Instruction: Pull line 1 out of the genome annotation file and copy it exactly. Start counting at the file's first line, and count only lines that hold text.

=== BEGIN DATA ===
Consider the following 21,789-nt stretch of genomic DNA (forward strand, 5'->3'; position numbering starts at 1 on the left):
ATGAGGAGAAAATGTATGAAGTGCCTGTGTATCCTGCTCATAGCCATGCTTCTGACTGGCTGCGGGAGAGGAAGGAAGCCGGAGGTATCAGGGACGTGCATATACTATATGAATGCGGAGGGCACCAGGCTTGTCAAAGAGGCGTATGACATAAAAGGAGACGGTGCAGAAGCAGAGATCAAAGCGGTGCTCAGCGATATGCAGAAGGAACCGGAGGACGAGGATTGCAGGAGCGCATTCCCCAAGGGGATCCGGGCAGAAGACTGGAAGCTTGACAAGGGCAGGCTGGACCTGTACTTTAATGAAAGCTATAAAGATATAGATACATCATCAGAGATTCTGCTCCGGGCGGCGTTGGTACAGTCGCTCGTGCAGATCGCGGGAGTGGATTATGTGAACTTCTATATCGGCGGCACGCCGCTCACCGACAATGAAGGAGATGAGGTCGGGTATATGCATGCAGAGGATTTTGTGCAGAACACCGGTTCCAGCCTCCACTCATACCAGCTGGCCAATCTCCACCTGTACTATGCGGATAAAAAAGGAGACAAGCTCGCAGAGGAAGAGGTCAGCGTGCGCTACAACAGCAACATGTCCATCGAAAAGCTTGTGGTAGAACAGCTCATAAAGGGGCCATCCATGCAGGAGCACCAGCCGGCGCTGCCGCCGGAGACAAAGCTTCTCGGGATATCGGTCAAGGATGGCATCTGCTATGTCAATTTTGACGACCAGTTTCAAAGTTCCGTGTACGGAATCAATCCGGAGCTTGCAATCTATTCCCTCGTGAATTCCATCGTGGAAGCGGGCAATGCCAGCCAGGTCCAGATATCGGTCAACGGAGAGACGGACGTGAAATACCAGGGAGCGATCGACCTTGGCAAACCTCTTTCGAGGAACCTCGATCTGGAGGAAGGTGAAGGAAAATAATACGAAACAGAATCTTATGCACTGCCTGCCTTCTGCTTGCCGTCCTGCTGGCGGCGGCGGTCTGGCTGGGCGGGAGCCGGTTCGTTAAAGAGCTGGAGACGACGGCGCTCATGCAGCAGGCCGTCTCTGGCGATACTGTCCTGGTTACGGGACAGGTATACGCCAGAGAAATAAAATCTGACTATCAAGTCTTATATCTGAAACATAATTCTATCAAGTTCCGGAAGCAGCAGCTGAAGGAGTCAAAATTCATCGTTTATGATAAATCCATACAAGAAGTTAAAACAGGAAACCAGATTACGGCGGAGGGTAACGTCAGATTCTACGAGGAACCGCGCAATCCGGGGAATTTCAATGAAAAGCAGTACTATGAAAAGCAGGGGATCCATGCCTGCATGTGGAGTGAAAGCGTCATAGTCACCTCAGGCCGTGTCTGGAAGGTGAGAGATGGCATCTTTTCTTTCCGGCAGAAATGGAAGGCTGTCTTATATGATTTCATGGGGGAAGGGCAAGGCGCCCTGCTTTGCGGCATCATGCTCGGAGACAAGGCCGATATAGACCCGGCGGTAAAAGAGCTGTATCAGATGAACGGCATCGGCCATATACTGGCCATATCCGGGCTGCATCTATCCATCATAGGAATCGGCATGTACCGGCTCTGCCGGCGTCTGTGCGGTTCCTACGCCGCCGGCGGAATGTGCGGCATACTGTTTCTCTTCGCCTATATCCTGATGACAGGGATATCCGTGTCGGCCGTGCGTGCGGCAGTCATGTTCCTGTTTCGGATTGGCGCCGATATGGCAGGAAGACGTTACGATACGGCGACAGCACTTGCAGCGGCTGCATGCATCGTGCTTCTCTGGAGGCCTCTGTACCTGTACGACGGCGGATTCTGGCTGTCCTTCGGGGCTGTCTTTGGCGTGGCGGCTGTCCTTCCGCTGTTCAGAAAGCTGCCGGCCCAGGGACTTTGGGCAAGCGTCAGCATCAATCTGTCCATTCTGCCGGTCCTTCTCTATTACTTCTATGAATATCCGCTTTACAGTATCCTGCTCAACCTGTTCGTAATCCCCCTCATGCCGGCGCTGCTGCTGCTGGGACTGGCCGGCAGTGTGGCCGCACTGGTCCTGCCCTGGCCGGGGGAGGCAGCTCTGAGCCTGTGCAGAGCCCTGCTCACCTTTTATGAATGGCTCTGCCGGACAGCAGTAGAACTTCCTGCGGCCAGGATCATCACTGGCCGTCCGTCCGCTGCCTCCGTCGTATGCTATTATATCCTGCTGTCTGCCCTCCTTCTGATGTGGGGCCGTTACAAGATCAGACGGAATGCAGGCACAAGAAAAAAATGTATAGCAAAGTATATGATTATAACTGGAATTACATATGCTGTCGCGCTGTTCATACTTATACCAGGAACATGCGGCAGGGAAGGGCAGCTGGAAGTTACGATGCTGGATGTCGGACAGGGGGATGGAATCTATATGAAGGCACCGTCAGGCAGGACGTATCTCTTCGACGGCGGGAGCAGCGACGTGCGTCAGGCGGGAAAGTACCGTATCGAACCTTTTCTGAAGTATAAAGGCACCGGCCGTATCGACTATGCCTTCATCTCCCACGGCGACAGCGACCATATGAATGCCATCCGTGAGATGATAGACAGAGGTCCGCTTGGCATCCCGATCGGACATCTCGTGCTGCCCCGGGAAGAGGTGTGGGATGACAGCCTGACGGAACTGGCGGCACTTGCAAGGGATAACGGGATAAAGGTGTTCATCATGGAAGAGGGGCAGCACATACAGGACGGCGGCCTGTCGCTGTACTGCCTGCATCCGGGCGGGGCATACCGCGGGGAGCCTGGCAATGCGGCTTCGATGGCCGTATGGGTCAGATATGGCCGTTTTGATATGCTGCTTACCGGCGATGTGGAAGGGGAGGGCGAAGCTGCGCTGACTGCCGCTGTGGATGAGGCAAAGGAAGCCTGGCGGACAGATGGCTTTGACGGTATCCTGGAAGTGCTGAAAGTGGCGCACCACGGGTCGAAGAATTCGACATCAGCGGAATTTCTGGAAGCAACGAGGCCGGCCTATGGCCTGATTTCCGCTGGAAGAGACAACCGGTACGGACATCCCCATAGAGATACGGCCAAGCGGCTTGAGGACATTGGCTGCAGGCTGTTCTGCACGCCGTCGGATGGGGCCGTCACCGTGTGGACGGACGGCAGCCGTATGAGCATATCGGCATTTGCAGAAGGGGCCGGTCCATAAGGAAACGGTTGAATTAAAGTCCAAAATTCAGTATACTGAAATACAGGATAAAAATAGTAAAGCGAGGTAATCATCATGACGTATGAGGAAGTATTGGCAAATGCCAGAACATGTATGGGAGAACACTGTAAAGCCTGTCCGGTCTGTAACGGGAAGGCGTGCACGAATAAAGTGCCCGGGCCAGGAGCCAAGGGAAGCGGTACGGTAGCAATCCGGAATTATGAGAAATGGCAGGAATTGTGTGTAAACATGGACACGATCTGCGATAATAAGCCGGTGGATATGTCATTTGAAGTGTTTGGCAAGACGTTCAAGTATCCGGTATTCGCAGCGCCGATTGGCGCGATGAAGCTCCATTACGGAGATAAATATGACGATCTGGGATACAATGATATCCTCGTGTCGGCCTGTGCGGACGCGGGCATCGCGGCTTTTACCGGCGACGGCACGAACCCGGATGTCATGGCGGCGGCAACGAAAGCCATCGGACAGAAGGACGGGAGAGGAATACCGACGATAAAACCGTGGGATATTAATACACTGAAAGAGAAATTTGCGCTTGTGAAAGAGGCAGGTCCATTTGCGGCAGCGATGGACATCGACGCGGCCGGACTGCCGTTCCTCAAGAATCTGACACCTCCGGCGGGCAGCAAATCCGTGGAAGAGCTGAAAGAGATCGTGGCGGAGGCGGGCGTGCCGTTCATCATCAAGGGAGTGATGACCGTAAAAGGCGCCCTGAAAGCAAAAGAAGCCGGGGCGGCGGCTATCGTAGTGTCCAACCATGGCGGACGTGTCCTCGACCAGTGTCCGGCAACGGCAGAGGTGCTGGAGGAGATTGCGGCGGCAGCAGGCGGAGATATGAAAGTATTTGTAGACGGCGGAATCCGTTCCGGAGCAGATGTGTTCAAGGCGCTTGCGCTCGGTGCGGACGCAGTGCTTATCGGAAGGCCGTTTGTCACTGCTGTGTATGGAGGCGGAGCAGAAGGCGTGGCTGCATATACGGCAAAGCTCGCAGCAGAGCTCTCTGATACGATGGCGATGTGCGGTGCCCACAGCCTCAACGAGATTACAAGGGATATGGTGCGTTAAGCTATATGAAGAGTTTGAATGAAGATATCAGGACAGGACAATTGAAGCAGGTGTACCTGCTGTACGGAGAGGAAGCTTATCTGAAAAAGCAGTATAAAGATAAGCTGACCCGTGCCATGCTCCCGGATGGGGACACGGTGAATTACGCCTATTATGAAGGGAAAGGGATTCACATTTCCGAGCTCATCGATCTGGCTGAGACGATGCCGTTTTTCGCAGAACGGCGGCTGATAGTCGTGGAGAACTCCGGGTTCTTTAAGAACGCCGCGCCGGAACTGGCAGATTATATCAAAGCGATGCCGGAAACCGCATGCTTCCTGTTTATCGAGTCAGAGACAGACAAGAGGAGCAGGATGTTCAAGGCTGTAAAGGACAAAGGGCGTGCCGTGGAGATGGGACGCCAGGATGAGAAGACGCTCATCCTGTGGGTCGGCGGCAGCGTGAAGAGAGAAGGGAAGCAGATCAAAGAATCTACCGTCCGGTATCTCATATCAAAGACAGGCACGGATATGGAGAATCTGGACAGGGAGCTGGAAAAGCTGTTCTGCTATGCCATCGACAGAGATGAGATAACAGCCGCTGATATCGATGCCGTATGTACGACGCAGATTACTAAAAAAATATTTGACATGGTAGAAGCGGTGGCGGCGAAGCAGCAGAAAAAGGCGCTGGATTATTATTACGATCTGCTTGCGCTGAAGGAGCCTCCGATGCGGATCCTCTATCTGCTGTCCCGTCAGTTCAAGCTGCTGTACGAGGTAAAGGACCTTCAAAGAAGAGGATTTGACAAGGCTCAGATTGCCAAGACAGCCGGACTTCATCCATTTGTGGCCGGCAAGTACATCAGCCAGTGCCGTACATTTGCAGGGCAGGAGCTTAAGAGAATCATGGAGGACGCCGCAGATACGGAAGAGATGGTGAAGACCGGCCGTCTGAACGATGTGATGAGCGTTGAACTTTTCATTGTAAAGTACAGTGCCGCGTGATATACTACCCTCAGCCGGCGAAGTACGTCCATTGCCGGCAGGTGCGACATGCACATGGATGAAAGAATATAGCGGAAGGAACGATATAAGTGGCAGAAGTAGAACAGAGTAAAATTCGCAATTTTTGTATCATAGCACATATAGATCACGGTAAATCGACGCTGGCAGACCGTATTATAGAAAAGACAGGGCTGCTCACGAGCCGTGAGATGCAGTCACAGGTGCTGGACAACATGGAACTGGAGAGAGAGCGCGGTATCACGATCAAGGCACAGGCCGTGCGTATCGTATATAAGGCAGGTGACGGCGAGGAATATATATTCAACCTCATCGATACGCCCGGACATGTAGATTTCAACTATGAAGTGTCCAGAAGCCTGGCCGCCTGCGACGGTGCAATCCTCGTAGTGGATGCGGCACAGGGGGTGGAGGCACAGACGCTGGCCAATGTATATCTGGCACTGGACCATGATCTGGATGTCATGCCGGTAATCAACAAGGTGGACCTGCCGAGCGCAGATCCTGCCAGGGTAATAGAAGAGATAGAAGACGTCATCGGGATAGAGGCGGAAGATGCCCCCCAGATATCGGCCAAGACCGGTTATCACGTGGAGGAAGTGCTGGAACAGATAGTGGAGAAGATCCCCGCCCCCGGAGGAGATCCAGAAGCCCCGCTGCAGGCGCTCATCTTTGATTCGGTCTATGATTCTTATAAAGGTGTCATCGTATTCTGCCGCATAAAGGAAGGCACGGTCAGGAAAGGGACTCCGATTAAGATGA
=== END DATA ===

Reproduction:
Consider the following 21,789-nt stretch of genomic DNA (forward strand, 5'->3'; position numbering starts at 1 on the left):